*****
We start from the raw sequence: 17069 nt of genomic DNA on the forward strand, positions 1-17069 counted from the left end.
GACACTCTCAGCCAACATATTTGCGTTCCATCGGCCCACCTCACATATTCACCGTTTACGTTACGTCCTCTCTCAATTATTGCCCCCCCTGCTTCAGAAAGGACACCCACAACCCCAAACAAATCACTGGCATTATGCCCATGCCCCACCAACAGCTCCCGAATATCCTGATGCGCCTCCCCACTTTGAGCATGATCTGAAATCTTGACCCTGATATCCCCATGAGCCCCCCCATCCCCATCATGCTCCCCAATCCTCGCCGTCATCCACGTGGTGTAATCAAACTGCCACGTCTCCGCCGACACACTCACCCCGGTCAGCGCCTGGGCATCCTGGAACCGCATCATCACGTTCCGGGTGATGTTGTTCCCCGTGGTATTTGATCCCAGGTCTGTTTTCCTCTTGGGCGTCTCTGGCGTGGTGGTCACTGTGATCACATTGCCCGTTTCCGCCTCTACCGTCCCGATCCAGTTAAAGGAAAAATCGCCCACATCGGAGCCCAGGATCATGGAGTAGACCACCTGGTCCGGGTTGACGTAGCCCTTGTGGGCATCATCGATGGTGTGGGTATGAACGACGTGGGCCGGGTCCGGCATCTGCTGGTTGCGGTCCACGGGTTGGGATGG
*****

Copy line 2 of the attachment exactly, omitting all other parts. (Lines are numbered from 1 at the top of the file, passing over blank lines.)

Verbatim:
GACACTCTCAGCCAACATATTTGCGTTCCATCGGCCCACCTCACATATTCACCGTTTACGTTACGTCCTCTCTCAATTATTGCCCCCCCTGCTTCAGAAAGGACACCCACAACCCCAAACAAATCACTGGCATTATGCCCATGCCCCACCAACAGCTCCCGAATATCCTGATGCGCCTCCCCACTTTGAGCATGATCTGAAATCTTGACCCTGATATCCCCATGAGCCCCCCCATCCCCATCATGCTCCCCAATCCTCGCCGTCATCCACGTGGTGTAATCAAACTGCCACGTCTCCGCCGACACACTCACCCCGGTCAGCGCCTGGGCATCCTGGAACCGCATCATCACGTTCCGGGTGATGTTGTTCCCCGTGGTATTTGATCCCAGGTCTGTTTTCCTCTTGGGCGTCTCTGGCGTGGTGGTCACTGTGATCACATTGCCCGTTTCCGCCTCTACCGTCCCGATCCAGTTAAAGGAAAAATCGCCCACATCGGAGCCCAGGATCATGGAGTAGACCACCTGGTCCGGGTTGACGTAGCCCTTGTGGGCATCATCGATGGTGTGGGTATGAACGACGTGGGCCGGGTCCGGCATCTGCTGGTTGCGGTCCACGGGTTGGGATGG